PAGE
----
Anoka-Hennepin Student-Built Homes Case Study

As of the 2023-24 school year, Anoka-Hennepin Public Schools students have been building homes for more than 20 years.  The case study below describes some of what has happened in the past, and what’s happening during the 2023-24 school year.  Students typically spend two hours per day working on this project through the district’s STEP program.  Thanks to John Almos, Brian LaMotte, Jessica Lipa and some A-H students who shared information for this case study.

Here’s a link to a 90 second video that shows the three-bedroom home that A-H students built during the 2022-23 school year. This house was subsequently sold, like other houses that the students have produced.   Here’s an outside view of that house.

* What background/work experience prepared you to teach/run this program? Two teachers are involved in the Anoka-Hennepin House Construction program.  One is a carpentry teacher, the other a teacher helping students learn to build cabinets.

John Almos, who specializes in cabinet making, did this for six years through college, and then for six years after college. He also did residential cabinet making from his home for 11 years. His supervisor calls him “a kid magnet” because students like working with him so much.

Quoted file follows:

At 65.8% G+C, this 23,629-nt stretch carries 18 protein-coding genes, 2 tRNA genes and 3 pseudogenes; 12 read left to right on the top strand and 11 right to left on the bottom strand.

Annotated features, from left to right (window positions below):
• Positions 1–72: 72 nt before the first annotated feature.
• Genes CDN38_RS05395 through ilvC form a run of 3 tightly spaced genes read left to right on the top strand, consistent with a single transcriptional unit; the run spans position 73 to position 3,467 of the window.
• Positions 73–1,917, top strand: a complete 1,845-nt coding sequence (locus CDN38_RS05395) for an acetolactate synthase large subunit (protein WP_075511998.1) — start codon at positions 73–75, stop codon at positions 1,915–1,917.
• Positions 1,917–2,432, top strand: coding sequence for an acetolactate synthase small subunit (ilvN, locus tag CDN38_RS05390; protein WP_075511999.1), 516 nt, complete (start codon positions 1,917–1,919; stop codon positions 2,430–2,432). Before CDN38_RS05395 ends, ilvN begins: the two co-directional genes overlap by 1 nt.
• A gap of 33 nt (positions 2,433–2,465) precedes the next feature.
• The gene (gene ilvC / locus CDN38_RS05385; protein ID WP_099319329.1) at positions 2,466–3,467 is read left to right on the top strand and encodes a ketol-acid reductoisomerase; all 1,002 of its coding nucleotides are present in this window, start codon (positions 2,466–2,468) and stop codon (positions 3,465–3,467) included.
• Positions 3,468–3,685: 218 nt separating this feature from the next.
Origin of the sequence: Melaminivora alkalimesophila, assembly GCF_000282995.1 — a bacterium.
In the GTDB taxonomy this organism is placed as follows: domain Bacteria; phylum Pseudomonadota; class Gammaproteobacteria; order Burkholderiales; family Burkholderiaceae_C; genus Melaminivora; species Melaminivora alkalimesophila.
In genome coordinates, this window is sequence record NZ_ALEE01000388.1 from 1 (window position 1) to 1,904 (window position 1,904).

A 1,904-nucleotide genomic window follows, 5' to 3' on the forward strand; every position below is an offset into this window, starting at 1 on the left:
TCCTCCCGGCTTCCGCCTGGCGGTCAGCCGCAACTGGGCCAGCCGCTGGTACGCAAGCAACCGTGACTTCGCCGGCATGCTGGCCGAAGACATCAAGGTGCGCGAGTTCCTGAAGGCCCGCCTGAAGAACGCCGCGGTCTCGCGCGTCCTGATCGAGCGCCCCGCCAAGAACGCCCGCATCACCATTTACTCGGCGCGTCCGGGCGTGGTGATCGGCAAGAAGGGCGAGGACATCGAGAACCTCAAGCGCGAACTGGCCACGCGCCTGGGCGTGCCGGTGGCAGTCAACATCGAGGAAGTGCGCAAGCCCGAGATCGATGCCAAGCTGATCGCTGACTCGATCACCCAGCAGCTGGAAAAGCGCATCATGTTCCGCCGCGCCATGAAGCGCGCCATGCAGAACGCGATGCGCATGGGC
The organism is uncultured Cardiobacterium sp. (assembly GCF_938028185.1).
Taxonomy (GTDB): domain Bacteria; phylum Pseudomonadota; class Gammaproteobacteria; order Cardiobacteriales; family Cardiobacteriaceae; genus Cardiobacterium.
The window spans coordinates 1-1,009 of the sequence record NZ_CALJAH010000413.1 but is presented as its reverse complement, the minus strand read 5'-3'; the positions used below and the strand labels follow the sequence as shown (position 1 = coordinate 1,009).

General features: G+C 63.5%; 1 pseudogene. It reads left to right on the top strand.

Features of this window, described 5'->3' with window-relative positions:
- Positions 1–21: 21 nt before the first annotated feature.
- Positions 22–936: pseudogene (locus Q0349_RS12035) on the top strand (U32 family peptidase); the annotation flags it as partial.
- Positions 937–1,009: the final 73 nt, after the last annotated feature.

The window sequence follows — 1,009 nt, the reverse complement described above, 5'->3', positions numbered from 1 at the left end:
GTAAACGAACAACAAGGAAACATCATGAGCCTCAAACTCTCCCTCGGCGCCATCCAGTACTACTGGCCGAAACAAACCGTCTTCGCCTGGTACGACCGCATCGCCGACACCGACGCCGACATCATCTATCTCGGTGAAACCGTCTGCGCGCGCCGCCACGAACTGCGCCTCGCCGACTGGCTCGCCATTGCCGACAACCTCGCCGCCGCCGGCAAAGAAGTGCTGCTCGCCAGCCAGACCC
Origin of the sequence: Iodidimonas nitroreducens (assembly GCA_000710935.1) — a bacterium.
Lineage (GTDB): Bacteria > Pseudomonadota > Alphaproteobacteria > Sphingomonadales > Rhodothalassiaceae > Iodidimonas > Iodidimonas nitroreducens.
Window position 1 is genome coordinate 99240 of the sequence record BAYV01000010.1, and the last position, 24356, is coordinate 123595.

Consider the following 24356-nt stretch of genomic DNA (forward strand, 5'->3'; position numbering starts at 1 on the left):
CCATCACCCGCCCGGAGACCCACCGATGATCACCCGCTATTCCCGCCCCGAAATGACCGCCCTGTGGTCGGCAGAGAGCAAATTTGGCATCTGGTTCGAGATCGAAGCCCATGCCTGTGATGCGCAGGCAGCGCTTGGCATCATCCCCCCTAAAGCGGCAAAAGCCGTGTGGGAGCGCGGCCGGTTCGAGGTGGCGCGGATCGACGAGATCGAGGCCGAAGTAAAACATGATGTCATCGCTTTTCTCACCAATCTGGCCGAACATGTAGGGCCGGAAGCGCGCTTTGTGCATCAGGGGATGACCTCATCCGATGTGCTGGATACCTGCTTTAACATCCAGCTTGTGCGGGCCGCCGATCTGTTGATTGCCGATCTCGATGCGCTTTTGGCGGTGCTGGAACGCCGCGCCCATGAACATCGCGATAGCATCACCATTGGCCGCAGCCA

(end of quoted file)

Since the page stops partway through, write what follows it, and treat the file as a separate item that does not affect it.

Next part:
Mr. Almos

Carpentry teacher Brian LaMotte did an apprenticeship in carpentry when he was a high school student in North St Paul.

He’s pictured below outside the house that students are building in the 23-24 school year, with STEP’s director, Jessica Lipa.   Lipa has served as president of Minnesota’s Association for Career Technical Program Administrators.

 

Jessica Lipa and Brian LaMotte

* What are examples of partnerships that have helped make this program work?

The school district has developed partnerships with Hennepin Tech College and Anoka Technical College, so that the high school students can earn college credits in this program.

Fleetwood has a cabinet vision software program which is enormously valuable in helping student design doors and cabinets.